The new exterior patio replaced a concrete slab with a pier-and-beam raised wood deck. Another interesting element of the patio requiring extensive planning is the massive tree that cohabitates in the space. Hayslett explains that “heritage trees” are protected in the City of Austin, and an arborist was consulted during the process. [The city’s Development Services Department explains its tree regulations as, “A protected size tree is determined by measuring the tree truck at 4.5 feet above ground. This is commonly known as diameter at breast height. A tree within Austin city limits is protected once it reaches 19 inches.”] While the lot itself has three heritage trees, this particular tree necessitated that the patio piers had to be placed strategically, creating cantilevers, to prevent root damage. The covered patio’s roofline accommodates the tree as well. While more integrated into the home now than before, Hayslett notes that the tree is likely in better shape now than before because its roots have room, since the pre-existing pavement around it was removed.
“The goal of that patio was to create a buffer from both the evening sun and the ambient noise of the highway that is some distance from the lot,” he says. Additionally, the homeowners being able to access that space from both the kitchen and master bedroom was an important element.
Inside the home, the clients had more opportunity to modernize their spaces. They sought to nod to the home’s Tudor Revival origins but with modern touches throughout. And a big piece of that came through opening up the floor plan and bringing in outside elements. Vaulted skylights over the living spaces allow light to flood in, but they were strategically placed and angled to not allow views in from the neighboring home.
Additionally, a U-shaped kitchen was opened up to the outdoors and to the living spaces via the steel and glass windows overlooking the patio. “The open feel of the living space was an important element of the design. A number of versions for kitchen layout and storage options were considered, and many 360-degree renderings were created of the interior while we refined everything with the clients,” Hayslett says. “Upper [cabinets] were traded for full-height cabinetry that also helped define the breakfast nook at the rear of the kitchen. This allowed the client’s fire-back and stone hood to really stand out and keep the focus.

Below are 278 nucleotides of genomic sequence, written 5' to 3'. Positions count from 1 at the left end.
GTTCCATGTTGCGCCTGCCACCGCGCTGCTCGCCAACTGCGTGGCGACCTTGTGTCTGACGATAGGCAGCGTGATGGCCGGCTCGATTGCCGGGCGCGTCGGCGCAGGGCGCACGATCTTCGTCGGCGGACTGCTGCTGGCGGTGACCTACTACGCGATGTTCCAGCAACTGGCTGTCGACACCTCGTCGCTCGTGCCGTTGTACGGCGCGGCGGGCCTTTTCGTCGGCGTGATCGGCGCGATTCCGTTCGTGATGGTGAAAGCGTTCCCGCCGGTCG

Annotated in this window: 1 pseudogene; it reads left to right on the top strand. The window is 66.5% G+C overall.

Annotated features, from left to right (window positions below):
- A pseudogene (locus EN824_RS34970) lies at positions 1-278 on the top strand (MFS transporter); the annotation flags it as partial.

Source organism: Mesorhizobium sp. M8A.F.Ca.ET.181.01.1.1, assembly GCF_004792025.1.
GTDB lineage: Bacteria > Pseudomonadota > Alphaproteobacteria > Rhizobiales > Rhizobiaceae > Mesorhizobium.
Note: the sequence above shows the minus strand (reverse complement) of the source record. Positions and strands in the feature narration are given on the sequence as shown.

“Storage was maximized at the island with the traditional cabinets on two sides, but also under the bar seating area,” he continues. “In addition, there is a long counter with storage below and open shelving above on the wall across from the island (as you stand at the sink). The open shelves provided storage without obstructing the view through the new steel and glass window of the massive tree trunk.”
This space epitomizes the homeowner’s desire to modernize but with nods to the home’s history. Diamond-etched glass in the kitchen windows mimic those at the front of the house. Meanwhile, the mixture of the black-painted island and appliances with touches of gold in the faucet, lighting and various hardware elements combine for a nod toward contemporary.
A guest bathroom and master bathroom were also updated over the course of the project, and together exemplify the client’s desire to balance modern preferences with historical references. “The client was striving for an updated, contemporary twist to the original 1930s bathroom that was found in the typical Tudor home from that era [for the guest bathroom]. The selection of a black and white marble tile scheme, carrarra marble countertop, chrome bath fixtures, calm paint colors and updated transitional lighting fixtures helped to update every element, but keep the vintage charm,” Hayslett says. “The master bathroom was designed as a soft, contemporary oasis that is a departure from the vintage design of the guest bathroom. The selection of white quartz countertop, vessel sinks, modern wall sconces and plumbing fixtures, floating sink vanities, modern floating tub and contemporary wood plank wall tile created the modern feel that the client was looking for.” |QR